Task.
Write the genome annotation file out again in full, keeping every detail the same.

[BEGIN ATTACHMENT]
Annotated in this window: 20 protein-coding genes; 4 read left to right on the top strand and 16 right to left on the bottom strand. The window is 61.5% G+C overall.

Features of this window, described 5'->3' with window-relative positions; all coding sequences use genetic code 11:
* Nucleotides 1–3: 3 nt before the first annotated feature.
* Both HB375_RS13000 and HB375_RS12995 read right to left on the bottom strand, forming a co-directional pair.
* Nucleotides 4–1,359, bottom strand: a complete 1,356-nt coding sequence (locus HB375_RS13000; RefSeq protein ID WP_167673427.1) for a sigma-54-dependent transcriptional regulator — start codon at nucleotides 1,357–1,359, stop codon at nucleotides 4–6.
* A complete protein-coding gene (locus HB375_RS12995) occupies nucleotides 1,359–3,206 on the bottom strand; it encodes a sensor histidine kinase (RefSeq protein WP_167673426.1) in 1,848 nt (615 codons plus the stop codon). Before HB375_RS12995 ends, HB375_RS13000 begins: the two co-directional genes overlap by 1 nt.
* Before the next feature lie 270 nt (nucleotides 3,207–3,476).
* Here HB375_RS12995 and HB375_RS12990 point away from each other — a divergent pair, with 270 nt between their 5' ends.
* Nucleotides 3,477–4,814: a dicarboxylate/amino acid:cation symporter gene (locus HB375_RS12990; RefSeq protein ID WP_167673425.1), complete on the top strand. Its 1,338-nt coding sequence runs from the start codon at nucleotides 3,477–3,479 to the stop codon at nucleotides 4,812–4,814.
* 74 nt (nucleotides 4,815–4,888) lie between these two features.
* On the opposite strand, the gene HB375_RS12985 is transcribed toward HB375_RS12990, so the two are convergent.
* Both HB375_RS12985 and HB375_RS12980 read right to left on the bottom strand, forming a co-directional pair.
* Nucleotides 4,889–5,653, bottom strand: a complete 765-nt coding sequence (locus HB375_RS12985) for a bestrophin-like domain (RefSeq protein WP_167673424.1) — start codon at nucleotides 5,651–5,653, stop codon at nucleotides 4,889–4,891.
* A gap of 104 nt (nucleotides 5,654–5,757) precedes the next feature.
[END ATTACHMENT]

Annotated in this window: 20 protein-coding genes; 4 read left to right on the top strand and 16 right to left on the bottom strand. The window is 61.5% G+C overall.

Features of this window, described 5'->3' with window-relative positions; all coding sequences use genetic code 11:
* Nucleotides 1–3: 3 nt before the first annotated feature.
* Both HB375_RS13000 and HB375_RS12995 read right to left on the bottom strand, forming a co-directional pair.
* Nucleotides 4–1,359, bottom strand: a complete 1,356-nt coding sequence (locus HB375_RS13000; RefSeq protein ID WP_167673427.1) for a sigma-54-dependent transcriptional regulator — start codon at nucleotides 1,357–1,359, stop codon at nucleotides 4–6.
* A complete protein-coding gene (locus HB375_RS12995) occupies nucleotides 1,359–3,206 on the bottom strand; it encodes a sensor histidine kinase (RefSeq protein WP_167673426.1) in 1,848 nt (615 codons plus the stop codon). Before HB375_RS12995 ends, HB375_RS13000 begins: the two co-directional genes overlap by 1 nt.
* Before the next feature lie 270 nt (nucleotides 3,207–3,476).
* Here HB375_RS12995 and HB375_RS12990 point away from each other — a divergent pair, with 270 nt between their 5' ends.
* Nucleotides 3,477–4,814: a dicarboxylate/amino acid:cation symporter gene (locus HB375_RS12990; RefSeq protein ID WP_167673425.1), complete on the top strand. Its 1,338-nt coding sequence runs from the start codon at nucleotides 3,477–3,479 to the stop codon at nucleotides 4,812–4,814.
* 74 nt (nucleotides 4,815–4,888) lie between these two features.
* On the opposite strand, the gene HB375_RS12985 is transcribed toward HB375_RS12990, so the two are convergent.
* Both HB375_RS12985 and HB375_RS12980 read right to left on the bottom strand, forming a co-directional pair.
* Nucleotides 4,889–5,653, bottom strand: a complete 765-nt coding sequence (locus HB375_RS12985) for a bestrophin-like domain (RefSeq protein WP_167673424.1) — start codon at nucleotides 5,651–5,653, stop codon at nucleotides 4,889–4,891.
* A gap of 104 nt (nucleotides 5,654–5,757) precedes the next feature.